Cover and book/CD packaging design: Virginia Cahill; photo of marble head of Sappho – credit: Carole Raddato ; Co-Produced with WordSpace Publications
Two Gems in a Jewel Case:
Lyric poems by Sappho set to original music by Jeri Hilderley for guitars, marimba and voice, presented in a CD jewel case with a full color, 32 page collectors’ book, which includes lyrics, artwork, reproductions of original Greek papyri of Sappho’s lyric poetry, and more. Translations are by Pulitzer Prize nominee Konstantinos Lardas.
From the gem inside “two gems in a jewel case”
Booklet design: Virginia Cahill; produced by WordSpace Publications
The complete slideshow is available as a backdrop to an interpretive dance performance of Time Traveling With Sappho.
(Photo: Rain Bengis)
Contact The SeaWaves: available for bookings at fundraisers, political demonstrations and events, parties, clubs, living room soirees and other venues.
“IT SEEMS everyone’s boarding the Sappho boat these days, eager to travel with the ancient poet and tell the world who she was. One person well qualified to be Sappho’s herald and interpreter is singer, songwriter, and musician Jeri Hilderley, who pays homage to the poet with a stirring new CD, Time Traveling with Sappho. Hilderley co-produced the album with bassist Janet Mayes, who is also her life partner, and with the help of sound engineer Bruce MacPherson.”
“The CD is thus an amalgamation of two recordings by the same artist separated by some 35 years, and the effect is mesmerizing. ” Read more
“I played it at night, and so the way it was born out that stillness of the night – the way it was born out of silence, seamlessly came into sound, gave birth to sound and then went seamlessly back to the silence that became richer because of the music that had existed there. Oh my God, the book, the music, exquisite, exquisite. The book is fantastic. Where on earth did you get all that material? I am so impressed, amazed, my jaw has dropped all the way down to Tasmania. Oh God it is so beautiful. The two of you, just to think of you making music together. It reminded me also of some Indian texts and prayers from the same time as Sappho.”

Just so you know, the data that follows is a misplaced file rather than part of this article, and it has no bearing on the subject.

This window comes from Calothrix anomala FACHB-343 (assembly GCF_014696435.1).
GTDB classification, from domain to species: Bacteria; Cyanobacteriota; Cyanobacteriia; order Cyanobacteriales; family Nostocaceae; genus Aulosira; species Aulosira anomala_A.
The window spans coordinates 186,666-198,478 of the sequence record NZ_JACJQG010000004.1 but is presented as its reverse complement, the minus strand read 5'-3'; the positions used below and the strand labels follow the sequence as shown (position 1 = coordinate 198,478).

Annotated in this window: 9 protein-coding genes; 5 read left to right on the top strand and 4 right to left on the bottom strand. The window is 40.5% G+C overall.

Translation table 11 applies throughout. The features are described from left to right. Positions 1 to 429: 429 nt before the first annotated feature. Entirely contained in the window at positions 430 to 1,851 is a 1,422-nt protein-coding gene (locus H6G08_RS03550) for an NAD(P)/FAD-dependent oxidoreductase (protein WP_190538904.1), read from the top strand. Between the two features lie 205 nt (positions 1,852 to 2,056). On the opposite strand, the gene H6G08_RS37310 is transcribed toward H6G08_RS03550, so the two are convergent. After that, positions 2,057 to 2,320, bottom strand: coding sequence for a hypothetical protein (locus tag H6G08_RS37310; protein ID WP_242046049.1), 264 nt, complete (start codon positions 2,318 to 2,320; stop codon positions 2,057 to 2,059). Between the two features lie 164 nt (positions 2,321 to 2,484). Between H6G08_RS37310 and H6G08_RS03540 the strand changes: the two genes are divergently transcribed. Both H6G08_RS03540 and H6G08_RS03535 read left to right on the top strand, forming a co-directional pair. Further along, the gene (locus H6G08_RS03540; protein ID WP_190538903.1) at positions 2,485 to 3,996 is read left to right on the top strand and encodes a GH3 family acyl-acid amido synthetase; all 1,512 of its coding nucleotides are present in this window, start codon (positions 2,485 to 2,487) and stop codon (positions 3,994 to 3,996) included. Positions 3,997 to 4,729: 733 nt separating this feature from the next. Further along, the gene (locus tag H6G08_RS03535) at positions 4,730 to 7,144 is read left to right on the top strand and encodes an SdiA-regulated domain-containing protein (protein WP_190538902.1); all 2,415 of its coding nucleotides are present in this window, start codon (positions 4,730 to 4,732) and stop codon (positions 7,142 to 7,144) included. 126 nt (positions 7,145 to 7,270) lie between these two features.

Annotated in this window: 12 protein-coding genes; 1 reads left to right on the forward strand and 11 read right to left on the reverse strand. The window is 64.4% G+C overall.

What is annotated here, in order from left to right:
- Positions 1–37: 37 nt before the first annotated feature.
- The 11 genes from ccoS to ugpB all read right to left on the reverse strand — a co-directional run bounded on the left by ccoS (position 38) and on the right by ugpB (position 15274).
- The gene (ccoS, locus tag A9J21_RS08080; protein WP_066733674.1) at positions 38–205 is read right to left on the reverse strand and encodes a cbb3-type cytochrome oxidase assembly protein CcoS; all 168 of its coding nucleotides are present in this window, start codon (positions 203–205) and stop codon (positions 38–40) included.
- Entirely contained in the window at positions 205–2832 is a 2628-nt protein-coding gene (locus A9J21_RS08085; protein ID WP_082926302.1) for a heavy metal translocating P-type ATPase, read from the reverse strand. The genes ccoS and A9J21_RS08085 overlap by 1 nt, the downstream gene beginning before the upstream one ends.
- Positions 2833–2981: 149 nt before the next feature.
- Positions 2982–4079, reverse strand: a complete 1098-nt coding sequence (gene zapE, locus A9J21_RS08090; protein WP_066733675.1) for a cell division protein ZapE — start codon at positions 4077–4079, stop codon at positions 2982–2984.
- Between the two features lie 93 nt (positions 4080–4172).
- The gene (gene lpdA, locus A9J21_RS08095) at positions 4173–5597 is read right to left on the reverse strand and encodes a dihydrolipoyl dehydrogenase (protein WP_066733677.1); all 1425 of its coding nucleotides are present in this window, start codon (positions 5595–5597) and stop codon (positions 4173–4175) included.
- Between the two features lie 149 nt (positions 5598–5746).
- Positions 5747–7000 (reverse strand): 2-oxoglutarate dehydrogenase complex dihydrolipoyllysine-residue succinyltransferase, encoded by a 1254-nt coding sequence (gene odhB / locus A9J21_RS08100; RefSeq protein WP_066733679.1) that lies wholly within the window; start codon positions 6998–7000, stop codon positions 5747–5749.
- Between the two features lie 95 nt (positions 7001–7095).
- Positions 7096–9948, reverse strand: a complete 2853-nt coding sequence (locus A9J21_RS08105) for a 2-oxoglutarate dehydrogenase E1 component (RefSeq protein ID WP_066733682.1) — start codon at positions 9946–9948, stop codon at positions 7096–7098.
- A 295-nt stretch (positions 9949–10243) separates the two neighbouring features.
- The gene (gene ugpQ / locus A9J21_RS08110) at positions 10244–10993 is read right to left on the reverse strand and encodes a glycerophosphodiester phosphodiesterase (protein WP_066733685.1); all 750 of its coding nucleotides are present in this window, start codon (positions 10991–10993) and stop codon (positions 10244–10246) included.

–Padma Hejmadi, author of novels, short stories and non-fiction. Her works include Room to Fly: A Transcultural Memoir, Birthday Deathday & Other Stories, and The Challenge of Indian Fiction in English. Her time has been mainly spent between India, the U.S, and Moku O Keawe, or the Big Island of Hawaii.
“One gorgeous, beautiful piece of music. Your voice at 77, as you’ve acknowledged in your notes, is more beautiful than ever. We’ve long had the cassette that has the song, “Does Anybody in this Town Like Dancing?” But your voice has grown with an enormous resonance, a voice of a person who has profoundly experienced love, lost love, gained love and it’s all there in the music, and we find it extraordinary. You’ve done a great service to Gus and Gus’ translations, but you’ve done a great service to yourself. If the world has any sense, which it often doesn’t, the meaning of this piece of work will be acknowledged. We were profoundly moved by it. We love the arrangements, the performance, all the instruments, but particularly your voice. It is so resonant with a knowledge of love that it could only fail to move a stone-hearted idiot. What a beautiful thing. May it have a long life, the CD and the music.”
–Eric Lindbloom & Nancy Willard. Photographer Lindbloom is a founding member of Center for Photography in Woodstock. He has published four books of his photographs, including Salt Grass and Angels at the Arno; his work is in worldwide collections and libraries. Nancy Willard, was Professor and Lecturer at Vassar College for five decades. Her novels include Sister Water; her books of poetry include A Visit to William Blake’s Inn and The Sea at Truro.
“It is so beautiful listening to you. It’s like it was yesterday. It’s ultra beautiful. Thank you again, and again and again. It keeps Gus with us.”
–Sophia Lardas, widow of the translator, Konstantinos Lardas
“Time Traveling with Sappho is haunting; it speaks to you, gives voice to lesbian love in a way I haven’t heard said before.”
– Sue Harris, Director, Peoples Video Network.
“Very wonderful. The instrumentation is full of complexities and beauty and at times very dark. And Jeri’s voice seems to be very much part of this. There were parts that reminded me of some of the new age music I will sometimes listen to and then other parts that reminded me of Laurie Anderson…all stuff I like.”
– Mika Singer, Managing Director, Parenting Now!
About Lardas’ work: “It exists in so many dimensions,…rich, slow, sluggish, languid, sensuous….” “…wonderfully rich…..”
— Austin Warren, American literary critic, author, and professor of English.